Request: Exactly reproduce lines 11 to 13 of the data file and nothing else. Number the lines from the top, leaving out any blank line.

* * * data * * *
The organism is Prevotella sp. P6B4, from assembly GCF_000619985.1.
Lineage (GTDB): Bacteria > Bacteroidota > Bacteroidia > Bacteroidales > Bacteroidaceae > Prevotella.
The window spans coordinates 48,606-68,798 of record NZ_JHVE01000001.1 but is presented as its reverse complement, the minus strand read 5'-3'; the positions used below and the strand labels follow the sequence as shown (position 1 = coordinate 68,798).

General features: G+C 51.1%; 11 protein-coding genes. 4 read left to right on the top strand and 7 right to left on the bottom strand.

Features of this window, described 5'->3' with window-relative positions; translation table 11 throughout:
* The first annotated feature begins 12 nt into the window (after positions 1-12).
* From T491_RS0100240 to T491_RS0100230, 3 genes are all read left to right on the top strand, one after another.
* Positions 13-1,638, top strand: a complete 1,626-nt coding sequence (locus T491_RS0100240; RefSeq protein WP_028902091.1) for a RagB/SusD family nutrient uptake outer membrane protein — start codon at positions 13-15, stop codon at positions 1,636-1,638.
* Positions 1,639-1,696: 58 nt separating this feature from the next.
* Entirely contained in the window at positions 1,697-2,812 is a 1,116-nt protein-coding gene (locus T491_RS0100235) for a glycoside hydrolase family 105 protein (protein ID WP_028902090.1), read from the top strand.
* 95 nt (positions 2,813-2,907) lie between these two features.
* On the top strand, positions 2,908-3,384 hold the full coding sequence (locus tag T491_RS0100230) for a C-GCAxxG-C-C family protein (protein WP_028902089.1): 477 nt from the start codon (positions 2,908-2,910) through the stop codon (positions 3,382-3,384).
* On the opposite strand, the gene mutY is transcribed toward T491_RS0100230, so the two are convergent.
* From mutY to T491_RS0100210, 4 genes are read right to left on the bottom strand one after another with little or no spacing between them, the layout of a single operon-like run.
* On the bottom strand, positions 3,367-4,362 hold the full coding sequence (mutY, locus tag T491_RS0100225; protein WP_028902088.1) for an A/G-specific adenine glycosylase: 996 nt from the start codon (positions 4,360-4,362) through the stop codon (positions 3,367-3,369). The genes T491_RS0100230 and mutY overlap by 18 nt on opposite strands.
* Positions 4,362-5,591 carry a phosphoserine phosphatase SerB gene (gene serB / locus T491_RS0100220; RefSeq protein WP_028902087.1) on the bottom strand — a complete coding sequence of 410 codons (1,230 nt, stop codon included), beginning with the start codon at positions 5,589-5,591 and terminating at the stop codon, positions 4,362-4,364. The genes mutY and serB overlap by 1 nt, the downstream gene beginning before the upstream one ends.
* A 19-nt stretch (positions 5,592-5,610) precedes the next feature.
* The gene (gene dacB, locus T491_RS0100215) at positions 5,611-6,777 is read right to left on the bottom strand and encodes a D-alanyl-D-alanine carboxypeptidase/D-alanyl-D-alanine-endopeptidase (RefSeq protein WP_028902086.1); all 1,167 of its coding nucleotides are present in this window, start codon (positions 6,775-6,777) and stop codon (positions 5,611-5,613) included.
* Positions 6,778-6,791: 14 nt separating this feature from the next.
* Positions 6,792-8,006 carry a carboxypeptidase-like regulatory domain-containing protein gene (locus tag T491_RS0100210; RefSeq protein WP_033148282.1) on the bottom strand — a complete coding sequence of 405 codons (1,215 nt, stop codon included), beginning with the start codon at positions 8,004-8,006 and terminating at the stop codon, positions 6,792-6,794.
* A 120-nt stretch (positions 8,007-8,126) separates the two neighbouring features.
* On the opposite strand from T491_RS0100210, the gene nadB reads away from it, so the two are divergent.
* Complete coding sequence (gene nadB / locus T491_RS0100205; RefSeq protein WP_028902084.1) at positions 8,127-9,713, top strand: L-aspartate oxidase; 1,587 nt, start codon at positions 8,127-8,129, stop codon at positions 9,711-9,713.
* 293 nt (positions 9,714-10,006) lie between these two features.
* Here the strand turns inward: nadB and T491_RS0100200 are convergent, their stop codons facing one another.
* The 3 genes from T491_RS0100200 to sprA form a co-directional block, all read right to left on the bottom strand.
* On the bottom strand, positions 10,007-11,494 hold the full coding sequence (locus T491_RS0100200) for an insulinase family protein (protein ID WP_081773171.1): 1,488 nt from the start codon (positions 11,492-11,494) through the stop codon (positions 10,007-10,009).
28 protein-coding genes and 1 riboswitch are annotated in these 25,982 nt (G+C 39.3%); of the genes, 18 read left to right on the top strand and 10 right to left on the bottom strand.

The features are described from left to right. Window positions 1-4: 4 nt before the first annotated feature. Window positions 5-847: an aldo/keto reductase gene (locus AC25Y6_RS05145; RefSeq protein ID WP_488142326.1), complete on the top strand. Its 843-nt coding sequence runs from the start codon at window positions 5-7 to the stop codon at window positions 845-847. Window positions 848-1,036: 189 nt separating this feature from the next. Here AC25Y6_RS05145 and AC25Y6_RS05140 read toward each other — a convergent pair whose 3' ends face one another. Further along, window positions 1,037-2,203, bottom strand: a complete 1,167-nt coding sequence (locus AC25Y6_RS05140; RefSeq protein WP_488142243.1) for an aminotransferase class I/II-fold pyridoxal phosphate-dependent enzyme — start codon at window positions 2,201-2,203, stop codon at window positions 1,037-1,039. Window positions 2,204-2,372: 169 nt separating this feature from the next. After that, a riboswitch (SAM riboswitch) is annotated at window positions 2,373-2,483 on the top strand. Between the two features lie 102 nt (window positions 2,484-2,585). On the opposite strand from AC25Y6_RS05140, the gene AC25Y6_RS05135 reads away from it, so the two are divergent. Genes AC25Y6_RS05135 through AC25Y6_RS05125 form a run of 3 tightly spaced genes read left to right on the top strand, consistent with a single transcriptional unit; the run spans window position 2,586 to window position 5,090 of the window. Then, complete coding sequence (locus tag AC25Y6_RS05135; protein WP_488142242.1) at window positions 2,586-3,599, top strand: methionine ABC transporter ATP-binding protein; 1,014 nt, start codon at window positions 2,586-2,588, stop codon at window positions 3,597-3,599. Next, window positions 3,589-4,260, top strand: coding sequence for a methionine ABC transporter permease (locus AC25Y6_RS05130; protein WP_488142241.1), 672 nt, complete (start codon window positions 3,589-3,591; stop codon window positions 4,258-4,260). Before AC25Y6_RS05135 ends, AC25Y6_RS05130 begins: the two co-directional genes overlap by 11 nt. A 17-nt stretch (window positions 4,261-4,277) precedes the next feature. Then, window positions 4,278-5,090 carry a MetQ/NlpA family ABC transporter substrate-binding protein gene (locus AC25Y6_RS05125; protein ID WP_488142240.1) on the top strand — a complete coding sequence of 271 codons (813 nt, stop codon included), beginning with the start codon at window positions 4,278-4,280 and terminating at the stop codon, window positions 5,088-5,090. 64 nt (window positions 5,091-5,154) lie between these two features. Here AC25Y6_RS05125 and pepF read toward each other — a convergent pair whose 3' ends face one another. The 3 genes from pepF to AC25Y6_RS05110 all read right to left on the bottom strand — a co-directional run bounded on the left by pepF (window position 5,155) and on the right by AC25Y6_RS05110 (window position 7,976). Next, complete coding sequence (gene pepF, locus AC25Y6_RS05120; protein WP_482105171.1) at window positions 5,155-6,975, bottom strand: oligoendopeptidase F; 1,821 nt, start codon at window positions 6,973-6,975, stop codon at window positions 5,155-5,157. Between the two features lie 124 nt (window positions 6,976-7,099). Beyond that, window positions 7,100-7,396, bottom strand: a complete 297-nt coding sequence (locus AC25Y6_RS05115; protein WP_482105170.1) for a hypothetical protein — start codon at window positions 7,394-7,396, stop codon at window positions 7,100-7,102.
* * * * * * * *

* 95 nt (positions 2,813-2,907) lie between these two features.
* On the top strand, positions 2,908-3,384 hold the full coding sequence (locus tag T491_RS0100230) for a C-GCAxxG-C-C family protein (protein WP_028902089.1): 477 nt from the start codon (positions 2,908-2,910) through the stop codon (positions 3,382-3,384).
* On the opposite strand, the gene mutY is transcribed toward T491_RS0100230, so the two are convergent.